some huge creature were struggling hard below the water.
"I have him!" shouted Thor; "I have the old serpent, the
brother of the Fenris wolf! Pull, pull, monster! But you
shall not escape me now!"
Sure enough, the Midgard serpent had Thor's hook fixed in
his jaw, and struggle as he might, there was no freeing
himself from the line; for the harder he pulled the stronger
grew Thor. In his Æsir-might Thor waxed so huge
and so forceful that his legs went straight through the
bottom of the
 boat and his feet stood on the bottom of the
sea. With firm bottom as a brace for his strength, Thor
pulled and pulled, and at last up came the head of the
Midgard serpent, up to the side of the boat, where it thrust
out of the water mountain high, dreadful to behold; his
monstrous red eyes were rolling fiercely, his nostrils
spouted fire, and from his terrible sharp teeth dripped
poison, that sizzled as it fell into the sea. Angrily they
glared at each other, Thor and the serpent, while the water
streamed into the boat, and the giant turned pale with fear
at the danger threatening him on all sides.
Thor seized his hammer, preparing to smite the creature's
head; but even as he swung Miölnir high for the fatal
blow, Hymir cut the fish-line with his knife, and down into
the depths of ocean sank the Midgard serpent amid a
whirlpool of eddies. But the hammer had sped from Thor's
iron fingers. It crushed the serpent's head as he sank
downward to his lair on the sandy bottom; it crushed, but
did not kill him, thanks to the giant's treachery. Terrible
was the disturbance it caused beneath the waves. It burst
 the rocks and made the caverns of the ocean shiver into bits.
It wrecked the coral groves, and tore loose the draperies of
sea-weed. The fishes scurried about in every direction, and
the sea-monsters wildly sought new places to hide
themselves when they found their homes destroyed. The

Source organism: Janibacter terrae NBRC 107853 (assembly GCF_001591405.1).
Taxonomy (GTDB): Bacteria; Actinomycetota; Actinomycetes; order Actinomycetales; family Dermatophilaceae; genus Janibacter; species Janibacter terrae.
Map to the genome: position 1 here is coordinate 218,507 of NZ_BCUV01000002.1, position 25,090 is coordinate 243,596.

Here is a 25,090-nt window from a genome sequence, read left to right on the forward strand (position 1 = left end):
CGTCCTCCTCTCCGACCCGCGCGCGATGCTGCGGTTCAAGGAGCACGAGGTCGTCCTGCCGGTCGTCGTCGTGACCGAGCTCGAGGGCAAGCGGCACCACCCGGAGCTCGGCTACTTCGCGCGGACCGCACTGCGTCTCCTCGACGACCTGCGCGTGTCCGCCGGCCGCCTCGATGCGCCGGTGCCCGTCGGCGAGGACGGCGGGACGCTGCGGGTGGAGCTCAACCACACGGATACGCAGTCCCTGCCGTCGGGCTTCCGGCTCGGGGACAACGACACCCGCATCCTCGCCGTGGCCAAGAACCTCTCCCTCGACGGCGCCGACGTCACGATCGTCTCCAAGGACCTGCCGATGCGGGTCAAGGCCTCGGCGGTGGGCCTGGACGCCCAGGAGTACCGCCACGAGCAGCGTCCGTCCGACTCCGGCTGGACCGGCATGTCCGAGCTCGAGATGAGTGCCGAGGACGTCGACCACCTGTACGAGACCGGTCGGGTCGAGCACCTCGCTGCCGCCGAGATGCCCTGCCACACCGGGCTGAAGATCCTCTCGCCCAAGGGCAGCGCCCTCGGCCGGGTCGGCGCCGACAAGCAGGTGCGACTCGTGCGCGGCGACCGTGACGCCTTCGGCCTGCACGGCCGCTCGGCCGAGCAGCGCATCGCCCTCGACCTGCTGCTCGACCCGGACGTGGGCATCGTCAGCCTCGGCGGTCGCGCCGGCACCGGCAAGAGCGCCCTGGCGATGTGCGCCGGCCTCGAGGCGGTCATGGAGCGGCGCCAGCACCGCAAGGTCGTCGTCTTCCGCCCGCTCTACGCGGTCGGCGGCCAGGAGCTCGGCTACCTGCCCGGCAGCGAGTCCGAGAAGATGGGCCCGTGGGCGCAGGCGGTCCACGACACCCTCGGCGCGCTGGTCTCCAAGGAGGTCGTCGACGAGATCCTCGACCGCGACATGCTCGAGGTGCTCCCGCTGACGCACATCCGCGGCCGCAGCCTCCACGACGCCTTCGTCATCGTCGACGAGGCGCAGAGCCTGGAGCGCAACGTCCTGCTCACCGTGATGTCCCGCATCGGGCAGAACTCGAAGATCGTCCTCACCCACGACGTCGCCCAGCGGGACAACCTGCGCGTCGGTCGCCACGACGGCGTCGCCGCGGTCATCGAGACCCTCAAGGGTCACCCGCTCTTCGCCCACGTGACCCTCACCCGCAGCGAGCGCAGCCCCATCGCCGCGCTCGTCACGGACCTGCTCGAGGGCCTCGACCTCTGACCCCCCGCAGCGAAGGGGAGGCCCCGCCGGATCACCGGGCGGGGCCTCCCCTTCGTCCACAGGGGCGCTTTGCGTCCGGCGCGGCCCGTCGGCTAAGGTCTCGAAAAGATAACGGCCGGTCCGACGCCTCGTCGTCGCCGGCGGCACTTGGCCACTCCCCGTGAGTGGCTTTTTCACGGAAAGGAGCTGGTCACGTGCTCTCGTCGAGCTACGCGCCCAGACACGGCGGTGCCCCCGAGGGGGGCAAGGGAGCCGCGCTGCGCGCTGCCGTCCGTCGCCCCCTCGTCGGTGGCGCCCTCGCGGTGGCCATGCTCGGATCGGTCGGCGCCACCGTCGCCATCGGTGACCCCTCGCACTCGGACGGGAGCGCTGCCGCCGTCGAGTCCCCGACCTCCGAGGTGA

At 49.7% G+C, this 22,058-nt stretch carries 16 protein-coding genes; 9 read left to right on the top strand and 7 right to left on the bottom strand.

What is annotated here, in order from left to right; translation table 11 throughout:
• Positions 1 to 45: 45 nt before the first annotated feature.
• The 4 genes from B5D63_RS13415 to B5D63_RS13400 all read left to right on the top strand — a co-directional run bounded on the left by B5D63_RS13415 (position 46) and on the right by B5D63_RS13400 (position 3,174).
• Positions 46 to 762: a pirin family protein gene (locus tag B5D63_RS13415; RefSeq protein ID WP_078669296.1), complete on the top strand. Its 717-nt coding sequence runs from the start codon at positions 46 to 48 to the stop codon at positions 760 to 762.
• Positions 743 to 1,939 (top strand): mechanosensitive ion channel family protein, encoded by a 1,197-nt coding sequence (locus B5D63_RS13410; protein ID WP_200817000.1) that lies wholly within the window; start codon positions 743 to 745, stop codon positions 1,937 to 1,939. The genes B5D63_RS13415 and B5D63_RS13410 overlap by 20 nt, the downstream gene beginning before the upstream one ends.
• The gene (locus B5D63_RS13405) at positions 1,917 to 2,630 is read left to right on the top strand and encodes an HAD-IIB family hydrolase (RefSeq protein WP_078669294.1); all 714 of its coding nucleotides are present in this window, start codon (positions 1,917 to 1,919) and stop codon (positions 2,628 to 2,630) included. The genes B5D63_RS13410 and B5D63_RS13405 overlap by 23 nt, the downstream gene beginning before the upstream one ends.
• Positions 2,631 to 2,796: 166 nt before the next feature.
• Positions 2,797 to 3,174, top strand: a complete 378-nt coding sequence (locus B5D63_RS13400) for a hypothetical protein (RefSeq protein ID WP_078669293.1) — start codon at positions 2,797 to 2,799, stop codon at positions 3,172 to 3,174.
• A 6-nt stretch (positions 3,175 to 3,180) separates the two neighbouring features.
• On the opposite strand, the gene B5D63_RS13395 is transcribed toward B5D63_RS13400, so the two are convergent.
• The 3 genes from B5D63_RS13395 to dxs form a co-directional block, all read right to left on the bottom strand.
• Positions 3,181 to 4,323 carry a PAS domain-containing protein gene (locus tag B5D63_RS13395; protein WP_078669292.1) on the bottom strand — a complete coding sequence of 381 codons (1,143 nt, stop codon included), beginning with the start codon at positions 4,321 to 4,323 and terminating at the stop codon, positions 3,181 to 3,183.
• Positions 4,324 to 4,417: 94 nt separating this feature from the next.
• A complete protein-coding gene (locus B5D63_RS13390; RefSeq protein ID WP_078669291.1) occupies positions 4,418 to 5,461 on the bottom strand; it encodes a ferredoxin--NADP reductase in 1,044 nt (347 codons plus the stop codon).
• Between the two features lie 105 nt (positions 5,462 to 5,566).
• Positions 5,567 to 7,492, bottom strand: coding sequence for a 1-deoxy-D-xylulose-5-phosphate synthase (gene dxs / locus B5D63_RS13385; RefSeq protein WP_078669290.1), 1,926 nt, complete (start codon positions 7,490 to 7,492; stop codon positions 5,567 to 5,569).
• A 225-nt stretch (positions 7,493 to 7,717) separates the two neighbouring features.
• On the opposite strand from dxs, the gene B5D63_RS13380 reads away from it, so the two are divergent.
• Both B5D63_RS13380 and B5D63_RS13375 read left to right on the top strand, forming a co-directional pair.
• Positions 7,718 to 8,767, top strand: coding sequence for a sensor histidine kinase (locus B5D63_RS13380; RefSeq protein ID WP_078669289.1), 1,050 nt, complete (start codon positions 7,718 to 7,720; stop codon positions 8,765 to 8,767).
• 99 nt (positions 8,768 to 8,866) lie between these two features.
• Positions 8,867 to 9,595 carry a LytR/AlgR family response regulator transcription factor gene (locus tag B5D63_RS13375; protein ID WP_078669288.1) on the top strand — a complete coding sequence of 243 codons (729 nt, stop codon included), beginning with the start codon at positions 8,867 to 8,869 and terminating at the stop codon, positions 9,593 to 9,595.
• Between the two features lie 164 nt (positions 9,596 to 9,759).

sea itself was stirred to its lowest depths, and the waves
ran trembling into one another's arms. The earth, too,
shrank and shivered. Hymir, cowering low in the boat, was
glad of one thing, which was that the terrible Midgard
serpent had vanished out of sight. And that was the last
that was ever seen of him, though he still lived, wounded
and sore from the shock of Thor's hammer.
Now it was time to return home. Silently and sulkily the
giant swam back to land; Thor, bearing the boat upon his
shoulders, filled with water and weighted as it was with the
great whales which Hymir had caught, waded ashore, and
brought his burden to the giant's hall. Here Hymir met him
crossly enough, for he was ashamed of the whole morning's
work, in which Thor had appeared so much more of a hero
than he. Indeed,
 he was tired of even pretending hospitality
towards this unwelcome guest, and was resolved to be rid
of him; but first he would put Thor to shame.
"You are a strong fellow," he said, "good at the oar and at
the fishing; most wondrously good at the hammer, by
which I know that you are Thor. But there is one thing
which you cannot do, I warrant,—you cannot break this
little cup of mine, hard though you may try."
"That I shall see for myself," answered Thor; and he took
the cup in his hand. Now this was a magic cup, and there
was but one way of breaking it, but one thing hard enough
to shatter its mightiness. Thor threw it with all his force
against a stone of the flooring; but instead of breaking the
cup, the stone itself was cracked into splinters. Then Thor
grew angry, for the giant and all his servants were laughing
as if this were the greatest joke ever played.
"Ho, ho! Try again, Thor!" cried Hymir, nearly bursting
with delight; for he thought that now he should prove how
much mightier he was than the visitor from
 Asgard. Thor
clutched the cup more firmly and hurled it against one of
the iron pillars of the hall; but like a rubber ball the magic
cup merely bounded back straight into Hymir's hand. At
this second failure the giants were full of merriment and